Birding Guide

Exploring the Seashore to Cypress Birding Trail
Day 3: The Great Dismal Swamp

Great Dismal Swamp

The southernmost stop on the Seashore to Cypress Trail is perhaps the most impressive: Great Dismal Swamp National Wildlife Refuge. The Great Dismal is the subject of too many colorful stories to count, and it is famous nationwide among birders. I spent a full day there and felt I only got a glimpse of the place.

There are three ways to explore the Great Dismal: by boat, by foot, or by motor vehicle. My son and I had canoed into the swamp via the Feeder Ditch a while back and had camped at the Army Corps spillway site near Lake Drummond. For my most recent trip, I decided to drive in on the service road that leads from the visitor center to Lake Drummond, a distance of about seven miles. I stopped at the visitor center, filled out a permit form, and was given the combination to the lock on the service road gate, with the admonition to be out by three o’clock.

The road runs along a pine woods, and then a forested wetland, past a swampy grassland, and ends up on the shore of the lake, where a small observation platform is located. The birds you’ll see vary greatly according to the season, and can include some rarities such as the Swainson's warbler. It’s best to park the car at intervals and slowly walk the service road. If you visit during spring migration, buy a tape of birdsongs and hone your skills. You will likely hear more birds than you’ll see. It is thick in there.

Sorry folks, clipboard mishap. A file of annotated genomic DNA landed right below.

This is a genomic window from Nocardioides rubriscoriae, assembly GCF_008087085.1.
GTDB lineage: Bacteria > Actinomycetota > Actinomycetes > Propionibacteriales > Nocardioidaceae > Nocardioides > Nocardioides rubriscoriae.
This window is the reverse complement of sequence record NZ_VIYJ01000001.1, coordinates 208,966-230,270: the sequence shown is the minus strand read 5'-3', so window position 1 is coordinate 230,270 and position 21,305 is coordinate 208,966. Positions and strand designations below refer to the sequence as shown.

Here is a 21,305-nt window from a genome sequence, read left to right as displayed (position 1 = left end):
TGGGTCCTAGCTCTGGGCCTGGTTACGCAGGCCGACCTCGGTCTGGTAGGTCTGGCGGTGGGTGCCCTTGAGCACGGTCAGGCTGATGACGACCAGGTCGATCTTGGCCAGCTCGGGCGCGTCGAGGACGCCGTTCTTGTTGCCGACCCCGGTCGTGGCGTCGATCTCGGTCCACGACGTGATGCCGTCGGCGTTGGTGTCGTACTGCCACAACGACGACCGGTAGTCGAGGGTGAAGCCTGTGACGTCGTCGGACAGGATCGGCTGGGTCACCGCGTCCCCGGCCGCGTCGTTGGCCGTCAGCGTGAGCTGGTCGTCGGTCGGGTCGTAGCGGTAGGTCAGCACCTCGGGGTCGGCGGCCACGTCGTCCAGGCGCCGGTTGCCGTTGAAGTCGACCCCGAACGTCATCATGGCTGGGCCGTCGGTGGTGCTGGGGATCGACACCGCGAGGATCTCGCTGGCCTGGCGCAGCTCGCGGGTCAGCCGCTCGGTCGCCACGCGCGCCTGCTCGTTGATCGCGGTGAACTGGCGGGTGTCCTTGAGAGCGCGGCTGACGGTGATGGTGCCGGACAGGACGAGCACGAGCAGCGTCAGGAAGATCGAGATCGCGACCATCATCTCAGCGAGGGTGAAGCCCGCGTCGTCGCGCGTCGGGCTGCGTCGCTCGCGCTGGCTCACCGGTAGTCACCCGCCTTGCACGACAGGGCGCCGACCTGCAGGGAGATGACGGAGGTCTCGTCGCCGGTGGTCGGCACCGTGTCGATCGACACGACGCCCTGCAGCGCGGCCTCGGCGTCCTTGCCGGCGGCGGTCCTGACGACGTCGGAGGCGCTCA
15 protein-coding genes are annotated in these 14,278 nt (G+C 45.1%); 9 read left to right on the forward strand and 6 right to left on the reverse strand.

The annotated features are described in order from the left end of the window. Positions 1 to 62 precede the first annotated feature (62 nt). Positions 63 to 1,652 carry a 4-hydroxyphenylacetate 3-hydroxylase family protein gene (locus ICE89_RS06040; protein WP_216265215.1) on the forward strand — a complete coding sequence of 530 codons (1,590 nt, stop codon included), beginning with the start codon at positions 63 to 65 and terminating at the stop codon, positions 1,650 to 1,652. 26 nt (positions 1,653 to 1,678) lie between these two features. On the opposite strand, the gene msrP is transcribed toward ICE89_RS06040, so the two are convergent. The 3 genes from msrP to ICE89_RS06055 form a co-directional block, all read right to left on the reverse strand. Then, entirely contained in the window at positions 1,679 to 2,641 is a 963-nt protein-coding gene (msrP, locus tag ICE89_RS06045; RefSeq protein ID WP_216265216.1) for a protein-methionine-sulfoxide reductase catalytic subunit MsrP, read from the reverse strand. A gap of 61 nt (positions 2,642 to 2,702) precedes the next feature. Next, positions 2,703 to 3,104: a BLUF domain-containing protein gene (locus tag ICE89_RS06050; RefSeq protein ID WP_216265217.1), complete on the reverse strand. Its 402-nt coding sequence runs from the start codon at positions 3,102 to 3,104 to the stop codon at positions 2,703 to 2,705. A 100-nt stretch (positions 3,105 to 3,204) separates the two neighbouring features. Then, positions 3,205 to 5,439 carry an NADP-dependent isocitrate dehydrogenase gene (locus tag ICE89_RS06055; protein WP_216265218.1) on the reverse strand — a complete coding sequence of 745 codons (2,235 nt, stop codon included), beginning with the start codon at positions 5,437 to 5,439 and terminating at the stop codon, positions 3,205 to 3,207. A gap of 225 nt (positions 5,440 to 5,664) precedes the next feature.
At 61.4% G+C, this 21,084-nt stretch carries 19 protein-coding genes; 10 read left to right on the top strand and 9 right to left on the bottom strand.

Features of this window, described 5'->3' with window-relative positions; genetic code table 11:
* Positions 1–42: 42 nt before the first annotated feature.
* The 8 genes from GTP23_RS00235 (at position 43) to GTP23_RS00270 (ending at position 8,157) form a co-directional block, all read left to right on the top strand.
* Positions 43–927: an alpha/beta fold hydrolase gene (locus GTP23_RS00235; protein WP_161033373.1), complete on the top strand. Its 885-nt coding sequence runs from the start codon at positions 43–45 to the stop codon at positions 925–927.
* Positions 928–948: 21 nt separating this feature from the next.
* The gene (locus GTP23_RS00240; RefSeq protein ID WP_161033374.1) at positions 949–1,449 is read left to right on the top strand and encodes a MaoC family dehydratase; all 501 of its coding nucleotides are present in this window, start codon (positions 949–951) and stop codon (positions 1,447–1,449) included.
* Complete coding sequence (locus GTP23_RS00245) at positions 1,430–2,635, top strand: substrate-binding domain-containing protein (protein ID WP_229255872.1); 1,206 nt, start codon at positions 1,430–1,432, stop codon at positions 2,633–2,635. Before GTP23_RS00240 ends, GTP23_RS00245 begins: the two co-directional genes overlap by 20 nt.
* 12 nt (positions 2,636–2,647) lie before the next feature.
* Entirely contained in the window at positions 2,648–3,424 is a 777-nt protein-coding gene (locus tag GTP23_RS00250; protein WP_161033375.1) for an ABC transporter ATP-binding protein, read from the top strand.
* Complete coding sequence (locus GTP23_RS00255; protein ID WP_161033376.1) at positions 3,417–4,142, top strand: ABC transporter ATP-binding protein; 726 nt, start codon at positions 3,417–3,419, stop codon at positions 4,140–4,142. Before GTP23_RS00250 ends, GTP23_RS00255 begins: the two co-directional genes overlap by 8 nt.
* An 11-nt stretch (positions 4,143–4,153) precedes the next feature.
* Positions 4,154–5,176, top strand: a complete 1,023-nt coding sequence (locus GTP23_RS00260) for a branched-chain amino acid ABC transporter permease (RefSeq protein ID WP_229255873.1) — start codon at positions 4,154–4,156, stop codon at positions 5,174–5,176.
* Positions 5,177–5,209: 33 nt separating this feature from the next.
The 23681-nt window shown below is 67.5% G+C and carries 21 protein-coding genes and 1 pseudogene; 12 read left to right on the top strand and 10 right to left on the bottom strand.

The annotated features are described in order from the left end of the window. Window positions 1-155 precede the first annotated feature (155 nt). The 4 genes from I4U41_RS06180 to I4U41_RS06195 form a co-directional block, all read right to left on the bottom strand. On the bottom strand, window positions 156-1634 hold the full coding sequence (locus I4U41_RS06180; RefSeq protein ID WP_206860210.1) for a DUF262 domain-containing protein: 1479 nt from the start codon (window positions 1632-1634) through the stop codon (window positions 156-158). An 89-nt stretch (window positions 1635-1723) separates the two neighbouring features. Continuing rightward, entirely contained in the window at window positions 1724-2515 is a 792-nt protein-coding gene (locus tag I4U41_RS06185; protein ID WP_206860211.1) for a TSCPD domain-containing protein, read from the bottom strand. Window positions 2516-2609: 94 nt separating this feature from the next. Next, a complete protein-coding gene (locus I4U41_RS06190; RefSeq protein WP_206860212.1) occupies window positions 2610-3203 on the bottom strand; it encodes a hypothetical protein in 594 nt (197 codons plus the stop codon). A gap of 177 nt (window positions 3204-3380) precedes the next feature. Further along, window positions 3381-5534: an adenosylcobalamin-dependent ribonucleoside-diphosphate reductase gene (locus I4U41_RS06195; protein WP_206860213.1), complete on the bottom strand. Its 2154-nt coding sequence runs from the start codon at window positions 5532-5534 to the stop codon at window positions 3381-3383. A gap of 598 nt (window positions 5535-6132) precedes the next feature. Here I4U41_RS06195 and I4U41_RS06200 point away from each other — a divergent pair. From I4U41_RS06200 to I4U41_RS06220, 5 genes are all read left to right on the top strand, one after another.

Historic Francis House

At 110,000 acres, the Great Dismal is huge, and can be overwhelming to some. If your time is limited, or you simply want a less ambitious birding trip, try one of the small parks in the area. Many have a surprising variety of birds. Fort Story has boardwalks that overlook Cape Henry beach, where the bay meets the ocean. Francis Land House is on a remnant of a 1,000-acre plantation and has a nature trail and elevated boardwalk that crosses a wetland. Great Neck Park has pine woods and a marsh trail, and Beach Garden Park has ponds, wetlands, and grasslands.

More Birding Adventures

More information on these and other birding sites is available in the Coastal Area edition of “Discover Our Wild Side,” published by the Virginia Department of Game and Inland Fisheries.

About the Author — Curtis Badger is a writer and naturalist who has written more than 30 books. His most recent book, "The Wild Coast," was published in the spring of 2005 by University of Virginia Press.